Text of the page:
Dogs' NCAA Hopes Hinge On Scores And Scoring

Mississippi State can score a spot in post-season play this weekend…if Mississippi State can score.

This is the challenge facing Diamond Dogs as they prepare for the final series of their regular season, hosting league-leading Kentucky. Mississippi State has secured their Southeastern Conference Tournament berth, the exact seeding to be settled. But the Bulldogs have ambitions beyond Hoover. To achieve them depends, John Cohen said today, on how the next three days play out.

"We've got a really solid Kentucky team coming in here. And we need to win two out of three games, at least. We need to do that."

A blunt comment by the coach, of course. And many college baseball analysts give Mississippi State 31-21, 13-14 SEC) more margin in the NCAA selection picture, what with the club's regular-season RPI and the opportunity to win more games next week. Still Cohen is presenting State's situation starkly because he wants to eliminate any selection anxieties right now.

"It's all in front of us. We control our own destiny in a lot of ways and we're excited about that opportunity."

Opportunity, and challenge. Kentucky (41-12, 18-9 SEC) comes to Dudy Noble Field leading not just their Eastern Division but the entire SEC. The Wildcats are a win ahead of South Carolina and West leader LSU, and even better have the tie-break edge on both. They also seem to have snapped out of a mini-slump with series losses to Vanderbilt and Florida by sweeping Alabama to stay ahead of the conference curve.

Mississippi State was on a streak of its own until recently, winning four of five series and briefly topping .500 in league play for only the second time since 2003. But since a controversial Sunday loss at Alabama the Bulldogs have dropped four of six games, including two nailbiters at #5-ranked Florida this past weekend. That is no shame of course as in most ways the Dogs gave as good as they got in Gainesville and the home team came out on top with a late-game-three home run.

"I was really pleased with the way our kids competed," said Cohen. "I felt for the most part we had a pretty good approach at Florida, all three games could have gone either way. Especially the Sunday game. Again I thought we pitched in an elite manner and we defended well for the most part. We didn't get the big hit when we needed it, which seems to be the situation right now."

Not only right now. Mississippi State has been missing all sorts of hits for weeks, for months, for most of the 2012 season. Going into the final series, this offense ranks dead-last in league swinging at .218 for 27 SEC games. The all-season average of .249 is nothing to cheer either, and at this pace these Bulldogs will finish with the worst batting average since metal bats came to campus in the 1970s.

This news is not at all new to club and coaches, fans and foes. While few anticipated a powerhouse offense in 2012 anyway due to near-total replacement of the June 2011 order, this has been far more frustrating than any expected. Tuesday night may well serve as low-water point too, as Central Arkansas took a 2-0 decision at Dudy Noble Field. It was the first State shutout in a non-conference game since 2006, by Ole Miss in the old Mayor's Trophy Game.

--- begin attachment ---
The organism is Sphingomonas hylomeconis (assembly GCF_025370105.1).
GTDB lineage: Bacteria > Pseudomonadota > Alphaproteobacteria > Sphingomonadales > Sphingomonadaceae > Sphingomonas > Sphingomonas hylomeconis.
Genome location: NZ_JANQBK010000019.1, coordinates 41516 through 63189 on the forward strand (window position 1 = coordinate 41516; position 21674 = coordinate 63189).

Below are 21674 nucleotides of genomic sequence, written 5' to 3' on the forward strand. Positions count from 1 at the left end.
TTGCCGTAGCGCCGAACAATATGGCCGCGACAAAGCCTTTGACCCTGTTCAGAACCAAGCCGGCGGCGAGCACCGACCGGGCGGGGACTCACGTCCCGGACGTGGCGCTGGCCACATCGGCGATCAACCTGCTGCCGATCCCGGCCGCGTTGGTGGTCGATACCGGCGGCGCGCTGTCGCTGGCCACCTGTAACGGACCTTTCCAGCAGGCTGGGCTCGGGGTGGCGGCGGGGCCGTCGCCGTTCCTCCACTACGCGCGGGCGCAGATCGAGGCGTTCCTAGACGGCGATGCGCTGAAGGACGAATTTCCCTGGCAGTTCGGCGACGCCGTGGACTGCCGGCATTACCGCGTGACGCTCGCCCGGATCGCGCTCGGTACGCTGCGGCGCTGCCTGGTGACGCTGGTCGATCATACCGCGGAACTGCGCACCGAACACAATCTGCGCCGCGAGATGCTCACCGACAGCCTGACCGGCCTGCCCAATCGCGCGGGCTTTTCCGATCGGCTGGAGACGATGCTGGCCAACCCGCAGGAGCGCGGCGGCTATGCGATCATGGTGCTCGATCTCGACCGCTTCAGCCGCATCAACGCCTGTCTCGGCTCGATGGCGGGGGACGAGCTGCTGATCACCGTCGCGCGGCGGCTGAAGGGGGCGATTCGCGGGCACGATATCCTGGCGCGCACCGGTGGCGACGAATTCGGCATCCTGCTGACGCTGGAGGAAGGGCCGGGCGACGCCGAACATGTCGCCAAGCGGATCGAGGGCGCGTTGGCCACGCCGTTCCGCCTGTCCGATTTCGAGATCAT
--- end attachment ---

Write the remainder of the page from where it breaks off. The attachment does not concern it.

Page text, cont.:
"Last night was really disappointing," agreed Cohen, though he added the game might still be going had State played one routine fly ball correctly in leftfield, and a classic ‘Dudy Hop' not eaten up a freshman infielder. Those irregular plays led to both Bear scores. But Cohen's comment also included the harsher fact that the game would likely still be underway because his team showed no signs of scoring on their own either.

As an aside, State was not the only SEC squad to take a surprising loss prior to the concluding series. Kentucky went to Murray State and left with a 7-3 defeat. Florida was knocked around at Samford, Ole Miss at Arkansas State, and so on. Cohen, who once coached a small-conference school that took advantage of mid-week matchups like these, said it is easy for a SEC squad putting all their energies into the weekend to get bitten this way.

Still, being blanked on the home field did nothing to encourage Bulldog confidence in advance of a must-win weekend. State did get seven base hits Tuesday but three came from SS Adam Frazier alone, the one Dog who has kept some season consistency. Otherwise, the frustrations continued and have to be handled carefully in Wednesday's practice.

In fact, "We did discuss last night not doing anything offensive today," Cohen said. "Just letting them clear their heads." But as fragile as club clubbing confidence is right now taking a day off might do more harm than good. Besides, being ballplayers, most Bulldogs would be knocking on coach's doors asking admission to and help in the batting cage anyway. "The more you work on something, the more confident you are," Cohen said.

Explanations for the batting woes are numerous and well-known, not least injuries which threw four Dogs off their stride in March and from which none have really ever recovered. But that actually is just an addition to the core issue: that State was trying to develop a nearly-entire-new order this season. Everybody knew this of course. Still it was an uncomfortable feeling last Friday when Cohen made out an order which included only one player/batter, OF Brent Brownlee, who had started a game at Gainesville in 2011. And the senior outfielder is one of those who has been hampered by surgery and recovery this year.

This, above all, is why the '12 offense has sputtered. They can't really be called slumps either as few Dogs have hit consistently for any stretches since February. It is, said Cohen, just "a lot of guys who have never played Division I baseball. If you're creating a recipe for not being successful, you're going to play a bunch of guys who haven't played before. At Florida we put a team on the field that hadn't played in 65% of our games last year. Brent was the only one who played in 30% of our games last year. C.T. Bradford was the only every-day player we had coming back and of course is not available." The sophomore outfielder is done for this season after shoulder surgery last week.